Making a mark on Macquarie Island: Meg’s Story

Picture Graeme Freeman

Picture Graeme Freeman

“Let’s do it – I will write again after I battle through the seals to the gym and back!” Such was Meg McKeown’s response when first contacted about writing about her work with the Australian Antarctic Division (AAD) on Macquarie Island. A former veterinarian who has retrained as a medical doctor, McKeown is currently employed by the AAD as the doctor servicing Macquarie Island Station, known to the small number of inhabitants as ‘Macca’.

During winter, the human population of the island amounts to little more than a dozen, while in summer the island can accommodate as many as forty people. As McKeown’s comment suggests, however, the vast majority of the island’s other inhabitants include various types of seals, sea lions, petrels, albatross and penguins, many of which use Macquarie Island as a breeding ground.

Located in the Southern Ocean about halfway between New Zealand and Antarctica, Macquarie Island is about as remote as it gets. The island is 34 kilometres long and five kilometres wide, and its climatic conditions are moderated by the surrounding seas, Continue reading Making a mark on Macquarie Island: Meg’s Story

The path of a polymath: Lloyd Reeve-Johnson

 

Lloyd Reeve-JohnsonMany Australians have read about veterinarian Lloyd Reeve-Johnson in his capacity as a live export investigator, particularly when his journey to Mauritius to examine flaws in regulation of the trade gained national media coverage.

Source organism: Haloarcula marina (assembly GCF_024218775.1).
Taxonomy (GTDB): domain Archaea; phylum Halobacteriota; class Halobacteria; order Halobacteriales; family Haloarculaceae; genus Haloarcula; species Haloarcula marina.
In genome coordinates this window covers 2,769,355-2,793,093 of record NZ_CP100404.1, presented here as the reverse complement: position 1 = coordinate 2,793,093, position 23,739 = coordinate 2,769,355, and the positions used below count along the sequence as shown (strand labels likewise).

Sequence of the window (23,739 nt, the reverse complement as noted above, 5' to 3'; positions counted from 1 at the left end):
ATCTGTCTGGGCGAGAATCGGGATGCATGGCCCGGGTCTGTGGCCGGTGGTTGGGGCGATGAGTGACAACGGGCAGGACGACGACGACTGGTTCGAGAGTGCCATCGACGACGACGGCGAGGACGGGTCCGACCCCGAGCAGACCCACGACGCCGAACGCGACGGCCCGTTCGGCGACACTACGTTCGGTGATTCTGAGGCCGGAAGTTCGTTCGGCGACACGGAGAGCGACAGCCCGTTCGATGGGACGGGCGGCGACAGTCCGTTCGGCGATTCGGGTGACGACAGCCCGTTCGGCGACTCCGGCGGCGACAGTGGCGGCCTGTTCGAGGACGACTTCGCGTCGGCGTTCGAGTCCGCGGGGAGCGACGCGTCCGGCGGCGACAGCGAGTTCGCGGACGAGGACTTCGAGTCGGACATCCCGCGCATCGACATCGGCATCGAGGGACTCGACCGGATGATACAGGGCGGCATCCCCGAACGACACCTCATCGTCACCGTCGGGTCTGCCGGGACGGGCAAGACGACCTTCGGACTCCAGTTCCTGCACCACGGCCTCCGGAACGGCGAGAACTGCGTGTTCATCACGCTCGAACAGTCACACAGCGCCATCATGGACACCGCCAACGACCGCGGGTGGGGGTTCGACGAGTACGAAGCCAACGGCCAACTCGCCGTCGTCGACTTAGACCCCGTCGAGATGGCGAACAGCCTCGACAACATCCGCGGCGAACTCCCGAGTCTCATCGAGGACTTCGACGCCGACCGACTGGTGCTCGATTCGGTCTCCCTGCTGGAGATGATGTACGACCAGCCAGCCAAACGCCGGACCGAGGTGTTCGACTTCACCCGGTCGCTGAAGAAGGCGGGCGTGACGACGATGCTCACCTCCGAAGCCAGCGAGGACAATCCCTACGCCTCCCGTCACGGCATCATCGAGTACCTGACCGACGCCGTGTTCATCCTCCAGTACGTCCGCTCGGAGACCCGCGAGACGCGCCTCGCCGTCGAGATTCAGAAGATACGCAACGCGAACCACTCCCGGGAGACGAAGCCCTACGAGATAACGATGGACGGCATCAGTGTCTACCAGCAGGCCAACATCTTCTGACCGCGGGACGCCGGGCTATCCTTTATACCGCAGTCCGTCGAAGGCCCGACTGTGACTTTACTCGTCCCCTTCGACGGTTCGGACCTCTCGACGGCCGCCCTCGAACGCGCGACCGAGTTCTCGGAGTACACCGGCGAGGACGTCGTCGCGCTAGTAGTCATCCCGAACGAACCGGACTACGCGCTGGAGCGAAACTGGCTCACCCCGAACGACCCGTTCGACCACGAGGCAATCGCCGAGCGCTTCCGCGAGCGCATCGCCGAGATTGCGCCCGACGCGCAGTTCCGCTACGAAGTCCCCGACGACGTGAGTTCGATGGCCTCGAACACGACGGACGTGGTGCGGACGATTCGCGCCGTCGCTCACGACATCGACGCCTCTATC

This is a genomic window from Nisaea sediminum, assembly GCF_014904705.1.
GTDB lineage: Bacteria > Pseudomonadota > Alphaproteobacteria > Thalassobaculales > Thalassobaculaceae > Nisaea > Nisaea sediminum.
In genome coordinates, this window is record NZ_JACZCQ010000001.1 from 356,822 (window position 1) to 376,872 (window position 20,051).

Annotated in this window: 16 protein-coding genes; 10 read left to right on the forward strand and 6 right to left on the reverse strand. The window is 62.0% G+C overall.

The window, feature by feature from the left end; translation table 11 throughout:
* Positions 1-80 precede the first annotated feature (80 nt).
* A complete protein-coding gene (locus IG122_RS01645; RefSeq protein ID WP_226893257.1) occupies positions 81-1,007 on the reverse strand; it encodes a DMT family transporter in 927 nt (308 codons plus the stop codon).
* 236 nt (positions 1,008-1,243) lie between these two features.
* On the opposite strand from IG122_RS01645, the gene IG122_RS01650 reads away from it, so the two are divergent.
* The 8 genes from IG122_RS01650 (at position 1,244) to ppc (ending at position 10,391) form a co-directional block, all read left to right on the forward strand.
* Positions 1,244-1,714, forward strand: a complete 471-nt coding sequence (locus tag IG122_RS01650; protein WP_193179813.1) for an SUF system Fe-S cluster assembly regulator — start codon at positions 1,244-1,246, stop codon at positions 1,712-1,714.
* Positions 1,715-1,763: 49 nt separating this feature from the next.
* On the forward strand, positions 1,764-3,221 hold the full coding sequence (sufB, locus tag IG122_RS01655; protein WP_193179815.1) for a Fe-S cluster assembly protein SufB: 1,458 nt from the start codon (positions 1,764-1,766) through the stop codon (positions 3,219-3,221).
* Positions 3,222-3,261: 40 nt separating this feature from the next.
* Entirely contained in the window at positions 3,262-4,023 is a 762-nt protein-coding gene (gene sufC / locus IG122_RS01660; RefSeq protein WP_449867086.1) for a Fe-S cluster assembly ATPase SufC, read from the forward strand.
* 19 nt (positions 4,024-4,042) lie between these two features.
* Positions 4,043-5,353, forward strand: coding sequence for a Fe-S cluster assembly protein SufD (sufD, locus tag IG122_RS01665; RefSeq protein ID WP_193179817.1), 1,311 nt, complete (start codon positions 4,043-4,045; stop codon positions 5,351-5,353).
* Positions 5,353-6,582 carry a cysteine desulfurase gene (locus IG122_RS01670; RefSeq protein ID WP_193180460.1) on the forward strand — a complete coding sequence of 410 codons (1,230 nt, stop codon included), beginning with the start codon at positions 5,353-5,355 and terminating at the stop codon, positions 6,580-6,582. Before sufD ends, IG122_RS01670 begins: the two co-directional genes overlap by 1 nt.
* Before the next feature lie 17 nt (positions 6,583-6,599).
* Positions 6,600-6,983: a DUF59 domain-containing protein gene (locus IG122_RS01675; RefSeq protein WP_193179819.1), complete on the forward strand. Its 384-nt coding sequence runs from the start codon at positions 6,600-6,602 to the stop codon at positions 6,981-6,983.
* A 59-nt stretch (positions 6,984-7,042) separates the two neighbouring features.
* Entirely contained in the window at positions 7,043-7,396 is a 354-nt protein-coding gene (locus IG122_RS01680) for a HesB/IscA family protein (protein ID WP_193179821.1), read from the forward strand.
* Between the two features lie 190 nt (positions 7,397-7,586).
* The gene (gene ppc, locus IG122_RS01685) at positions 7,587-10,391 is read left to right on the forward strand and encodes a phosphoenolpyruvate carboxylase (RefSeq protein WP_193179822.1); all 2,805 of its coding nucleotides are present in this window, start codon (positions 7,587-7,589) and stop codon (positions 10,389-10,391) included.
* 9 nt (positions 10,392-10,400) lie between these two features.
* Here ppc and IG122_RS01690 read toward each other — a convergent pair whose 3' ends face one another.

During the trip he noted pregnant cattle, misleading paperwork, unaccounted calf euthanasia and a general failure to implement OIE recommendations.

However his interest in the live animal trade is a relatively small part of an impressively polymathic career which encompasses areas such as drug development, education and even a novel.

The 43-year-old grew up internationally, spending his childhood in remote rural Zimbabwe and feeling the influence of the generations of farming in his family.

More drawn to animals than crops, he rode horses from the age of three and looked forward to one day owning the family cattle ranch.

“Becoming a veterinarian seemed the logical way to add value to the animal management and breeding aspects of the ranch,” Reeve-Johnson said.

And so after attending the historic Rugby School in Warwickshire, UK, he moved on to a veterinary degree at Edinburgh University.

Reeve-Johnson worked as a country vet in the South of Scotland/North of England for a pleasant couple of years (“in a clinic very akin to that described in the James Herriot novels”), before being hired by a multinational, an experience which brought him to 60 countries over an eight year period.

“I was able to use my foreign languages on a weekly basis, work in some fascinating cultures across emerging Eastern Europe, the Middle East, North Africa and Asia at a time of a lot of change and growth,” he said.

Reeve-Johnson assisted in the development of some new treatments such as the macrolide antibiotic Tilmicosin, which is sold in 120 countries.